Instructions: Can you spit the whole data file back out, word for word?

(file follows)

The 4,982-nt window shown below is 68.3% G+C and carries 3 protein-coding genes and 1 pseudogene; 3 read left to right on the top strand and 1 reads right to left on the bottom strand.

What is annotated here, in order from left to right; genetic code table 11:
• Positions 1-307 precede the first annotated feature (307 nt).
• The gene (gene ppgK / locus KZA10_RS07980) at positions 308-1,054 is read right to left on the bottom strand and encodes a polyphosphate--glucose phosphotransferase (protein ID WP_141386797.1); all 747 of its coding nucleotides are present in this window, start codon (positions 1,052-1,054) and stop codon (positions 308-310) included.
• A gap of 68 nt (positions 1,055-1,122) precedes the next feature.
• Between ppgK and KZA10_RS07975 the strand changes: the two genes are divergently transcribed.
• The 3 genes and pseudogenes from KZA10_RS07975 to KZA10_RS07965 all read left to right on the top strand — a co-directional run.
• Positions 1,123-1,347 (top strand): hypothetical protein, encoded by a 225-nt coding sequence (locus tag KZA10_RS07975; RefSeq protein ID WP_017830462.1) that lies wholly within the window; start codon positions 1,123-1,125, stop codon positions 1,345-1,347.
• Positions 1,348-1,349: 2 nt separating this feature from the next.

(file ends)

The 4,982-nt window shown below is 68.3% G+C and carries 3 protein-coding genes and 1 pseudogene; 3 read left to right on the top strand and 1 reads right to left on the bottom strand.

What is annotated here, in order from left to right; genetic code table 11:
• Positions 1-307 precede the first annotated feature (307 nt).
• The gene (gene ppgK / locus KZA10_RS07980) at positions 308-1,054 is read right to left on the bottom strand and encodes a polyphosphate--glucose phosphotransferase (protein ID WP_141386797.1); all 747 of its coding nucleotides are present in this window, start codon (positions 1,052-1,054) and stop codon (positions 308-310) included.
• A gap of 68 nt (positions 1,055-1,122) precedes the next feature.
• Between ppgK and KZA10_RS07975 the strand changes: the two genes are divergently transcribed.
• The 3 genes and pseudogenes from KZA10_RS07975 to KZA10_RS07965 all read left to right on the top strand — a co-directional run.
• Positions 1,123-1,347 (top strand): hypothetical protein, encoded by a 225-nt coding sequence (locus tag KZA10_RS07975; RefSeq protein ID WP_017830462.1) that lies wholly within the window; start codon positions 1,123-1,125, stop codon positions 1,345-1,347.
• Positions 1,348-1,349: 2 nt separating this feature from the next.